Jazz singing like other modes of jazz expression can be an acquired taste. Everyone has a voice, but finding a voice in song can be a lifelong challenge. If the music on this disc is any indication, Ms. Griffin found her a long while ago and has been plying a soulfully swinging croon ever since. Her latest release on Delmark continues her winning streak and delivers another high watermark in a tenacious career that has spanned over five decades. Over the years she’s sat in with an impressive array of jazz legends from Charlie Parker and Dizzy Gillespie in the 50s, to John Coltrane and Eric Dolphy in the 60s. On this particular outing she’s placed in the competent company of several groups of Chicago session-men. Among their number is the estimable Art Hoyle on trumpet.
The tunes are a mixed bag of vocal numbers that bridge the traditions of bop and swing and Griffin shows routinely that these songs have been part of her regular repertoire for many years. Her familiarly carries over periodically into playfully improvised reworkings of several songs’ lyrics to fit her own experiences. Griffin even finds the space for some spirited scat-crobatics as on the briskly swinging rendition of Parker’s “Anthropology.” Musically the three sextets deliver solid accompaniment and most of the tunes afford the players the capacity to stretch out alongside Griffin’s gutsy singing. There are several numbers that suffer from unnecessary fades, such as “Inside a Silent Tear,” but these lapses in production are of minor importance when compared to the delightful music at hand. If you’re a sucker for honestly rendered jazz vocals Ms. Griffin’s rich tapestry of jazz tradition is definitely one to wrap your ears in. An interesting and unexpected footnote is that this release marks Delmark’s first jazz vocal album ever.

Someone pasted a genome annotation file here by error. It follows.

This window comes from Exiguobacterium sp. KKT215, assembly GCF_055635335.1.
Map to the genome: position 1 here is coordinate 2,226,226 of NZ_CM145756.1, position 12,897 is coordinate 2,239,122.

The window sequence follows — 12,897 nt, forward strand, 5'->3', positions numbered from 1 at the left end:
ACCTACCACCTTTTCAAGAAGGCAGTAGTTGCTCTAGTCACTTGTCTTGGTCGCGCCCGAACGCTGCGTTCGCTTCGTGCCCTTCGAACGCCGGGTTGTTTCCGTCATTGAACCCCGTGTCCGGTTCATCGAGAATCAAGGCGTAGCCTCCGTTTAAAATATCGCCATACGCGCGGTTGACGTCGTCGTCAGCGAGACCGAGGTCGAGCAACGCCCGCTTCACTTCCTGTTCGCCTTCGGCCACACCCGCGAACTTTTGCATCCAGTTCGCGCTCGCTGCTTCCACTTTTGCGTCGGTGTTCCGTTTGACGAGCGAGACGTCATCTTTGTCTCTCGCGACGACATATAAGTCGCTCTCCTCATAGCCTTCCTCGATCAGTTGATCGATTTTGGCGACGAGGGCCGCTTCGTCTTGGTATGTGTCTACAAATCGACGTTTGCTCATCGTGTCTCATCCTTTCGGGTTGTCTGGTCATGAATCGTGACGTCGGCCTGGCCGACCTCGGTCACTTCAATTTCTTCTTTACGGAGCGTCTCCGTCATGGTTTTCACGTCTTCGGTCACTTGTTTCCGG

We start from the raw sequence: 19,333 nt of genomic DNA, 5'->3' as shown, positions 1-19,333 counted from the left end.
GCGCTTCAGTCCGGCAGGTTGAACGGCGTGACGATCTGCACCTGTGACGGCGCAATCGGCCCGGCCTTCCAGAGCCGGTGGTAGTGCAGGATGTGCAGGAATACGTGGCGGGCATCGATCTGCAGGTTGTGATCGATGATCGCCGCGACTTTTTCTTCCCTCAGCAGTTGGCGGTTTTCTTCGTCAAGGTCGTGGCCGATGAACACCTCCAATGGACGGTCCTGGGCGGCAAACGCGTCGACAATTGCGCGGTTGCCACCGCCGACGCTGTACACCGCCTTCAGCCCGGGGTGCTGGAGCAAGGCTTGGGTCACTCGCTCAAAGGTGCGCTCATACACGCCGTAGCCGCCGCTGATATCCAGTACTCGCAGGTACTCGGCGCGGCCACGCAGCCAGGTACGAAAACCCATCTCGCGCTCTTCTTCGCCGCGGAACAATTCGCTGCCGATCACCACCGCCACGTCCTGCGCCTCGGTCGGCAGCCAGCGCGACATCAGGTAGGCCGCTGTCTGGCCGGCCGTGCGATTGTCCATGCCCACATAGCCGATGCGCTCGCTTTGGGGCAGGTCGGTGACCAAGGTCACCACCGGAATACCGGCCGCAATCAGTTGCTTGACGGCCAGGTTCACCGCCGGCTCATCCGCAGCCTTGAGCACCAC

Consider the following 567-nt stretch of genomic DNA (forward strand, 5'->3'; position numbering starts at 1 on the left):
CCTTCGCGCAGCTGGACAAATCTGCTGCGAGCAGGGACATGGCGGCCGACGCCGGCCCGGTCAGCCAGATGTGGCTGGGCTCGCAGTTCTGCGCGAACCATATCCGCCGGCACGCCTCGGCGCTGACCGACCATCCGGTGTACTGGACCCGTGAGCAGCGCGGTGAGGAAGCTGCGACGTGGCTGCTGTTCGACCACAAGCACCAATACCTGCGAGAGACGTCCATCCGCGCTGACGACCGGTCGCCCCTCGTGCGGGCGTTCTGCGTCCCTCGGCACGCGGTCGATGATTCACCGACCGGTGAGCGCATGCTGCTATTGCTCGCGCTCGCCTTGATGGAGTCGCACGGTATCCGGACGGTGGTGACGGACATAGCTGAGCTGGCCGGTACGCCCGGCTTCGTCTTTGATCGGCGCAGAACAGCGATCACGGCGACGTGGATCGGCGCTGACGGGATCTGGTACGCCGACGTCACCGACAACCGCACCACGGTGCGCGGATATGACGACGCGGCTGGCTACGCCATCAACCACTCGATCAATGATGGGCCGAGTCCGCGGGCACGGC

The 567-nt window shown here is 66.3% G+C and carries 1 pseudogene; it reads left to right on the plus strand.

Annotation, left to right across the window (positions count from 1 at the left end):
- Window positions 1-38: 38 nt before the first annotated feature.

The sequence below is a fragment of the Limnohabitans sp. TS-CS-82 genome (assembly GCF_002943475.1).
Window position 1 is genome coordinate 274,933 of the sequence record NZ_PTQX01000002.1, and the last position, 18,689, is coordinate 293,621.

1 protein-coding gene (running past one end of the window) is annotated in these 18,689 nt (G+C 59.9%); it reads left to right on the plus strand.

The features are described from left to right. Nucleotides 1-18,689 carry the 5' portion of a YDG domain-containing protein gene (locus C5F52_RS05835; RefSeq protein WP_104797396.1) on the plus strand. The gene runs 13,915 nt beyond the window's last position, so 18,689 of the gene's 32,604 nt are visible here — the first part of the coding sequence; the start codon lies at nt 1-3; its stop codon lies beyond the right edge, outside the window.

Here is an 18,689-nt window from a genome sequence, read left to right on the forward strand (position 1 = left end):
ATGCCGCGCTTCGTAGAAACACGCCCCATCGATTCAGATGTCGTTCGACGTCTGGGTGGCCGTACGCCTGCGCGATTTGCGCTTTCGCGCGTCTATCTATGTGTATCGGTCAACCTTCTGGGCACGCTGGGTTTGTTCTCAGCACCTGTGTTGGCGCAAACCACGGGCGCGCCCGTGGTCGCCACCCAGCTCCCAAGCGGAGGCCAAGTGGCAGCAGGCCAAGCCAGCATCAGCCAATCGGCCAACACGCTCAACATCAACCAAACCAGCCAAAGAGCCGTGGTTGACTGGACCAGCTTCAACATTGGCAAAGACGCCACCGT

Track Listing: Two Little Words/ If I Were a Bell/ You've Changed/ Anthropology/ Inside A Silent Tear/ It's Crazy/ Don't Be On the Outside/ I Remember Clifford/ Will You Still Be Mine?/ It Don't Mean A Thing/ With A Twist of the Wrist/ You Won't Forget Me/ I Hadn't Anyone 'Til You/ Body and Soul. Recorded: October 22, 1998, April 4, and September 20, 1991, Riverside Studios, Chicago, IL.
Personnel: Collective Francine Griffin- vocals; Art Hoyle- trumpet; Paul McKee- trombone; Mike Smith- alto saxophone; Hank Ford: tenor saxophone; Ed Petersen- tenor saxophone; Willie Pickens- piano; Brad Williams- piano; John Whitfield- double bass; Mike Raynor- drums; George Fludas- drums; Wilbur Campbell- drums.
I was first exposed to jazz in my teens when I attended the Essex Youth Jazz Orchestra directed by Martin Hathaway. I met Elvin Jones whilst at Birmingham Conservatoire in 2003. The best show I ever attended was John Surman at Cheltenham Jazz Festival 2002
I was first exposed to jazz in my teens when I attended the Essex Youth Jazz Orchestra directed by Martin Hathaway. I met Elvin Jones whilst at Birmingham Conservatoire in 2003. The best show I ever attended was John Surman at Cheltenham Jazz Festival 2002. The first jazz record I bought was The Atomic Mr Basie.